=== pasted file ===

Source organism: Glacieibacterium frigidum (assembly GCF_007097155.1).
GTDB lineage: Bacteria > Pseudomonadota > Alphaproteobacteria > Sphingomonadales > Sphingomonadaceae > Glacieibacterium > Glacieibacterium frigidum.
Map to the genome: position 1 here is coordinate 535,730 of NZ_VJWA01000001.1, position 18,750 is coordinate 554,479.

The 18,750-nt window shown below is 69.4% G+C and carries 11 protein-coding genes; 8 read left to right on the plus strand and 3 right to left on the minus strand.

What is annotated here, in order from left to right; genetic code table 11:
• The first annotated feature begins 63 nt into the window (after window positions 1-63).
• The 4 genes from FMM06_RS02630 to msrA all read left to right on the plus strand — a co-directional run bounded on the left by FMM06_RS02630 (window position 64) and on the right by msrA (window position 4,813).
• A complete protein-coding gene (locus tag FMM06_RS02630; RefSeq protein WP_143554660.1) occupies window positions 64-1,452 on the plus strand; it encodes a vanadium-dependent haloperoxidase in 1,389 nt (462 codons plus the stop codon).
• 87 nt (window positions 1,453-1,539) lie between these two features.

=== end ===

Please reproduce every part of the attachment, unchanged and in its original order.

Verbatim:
Source organism: Glacieibacterium frigidum (assembly GCF_007097155.1).
GTDB lineage: Bacteria > Pseudomonadota > Alphaproteobacteria > Sphingomonadales > Sphingomonadaceae > Glacieibacterium > Glacieibacterium frigidum.
Map to the genome: position 1 here is coordinate 535,730 of NZ_VJWA01000001.1, position 18,750 is coordinate 554,479.

The 18,750-nt window shown below is 69.4% G+C and carries 11 protein-coding genes; 8 read left to right on the plus strand and 3 right to left on the minus strand.

What is annotated here, in order from left to right; genetic code table 11:
• The first annotated feature begins 63 nt into the window (after window positions 1-63).
• The 4 genes from FMM06_RS02630 to msrA all read left to right on the plus strand — a co-directional run bounded on the left by FMM06_RS02630 (window position 64) and on the right by msrA (window position 4,813).
• A complete protein-coding gene (locus tag FMM06_RS02630; RefSeq protein WP_143554660.1) occupies window positions 64-1,452 on the plus strand; it encodes a vanadium-dependent haloperoxidase in 1,389 nt (462 codons plus the stop codon).
• 87 nt (window positions 1,453-1,539) lie between these two features.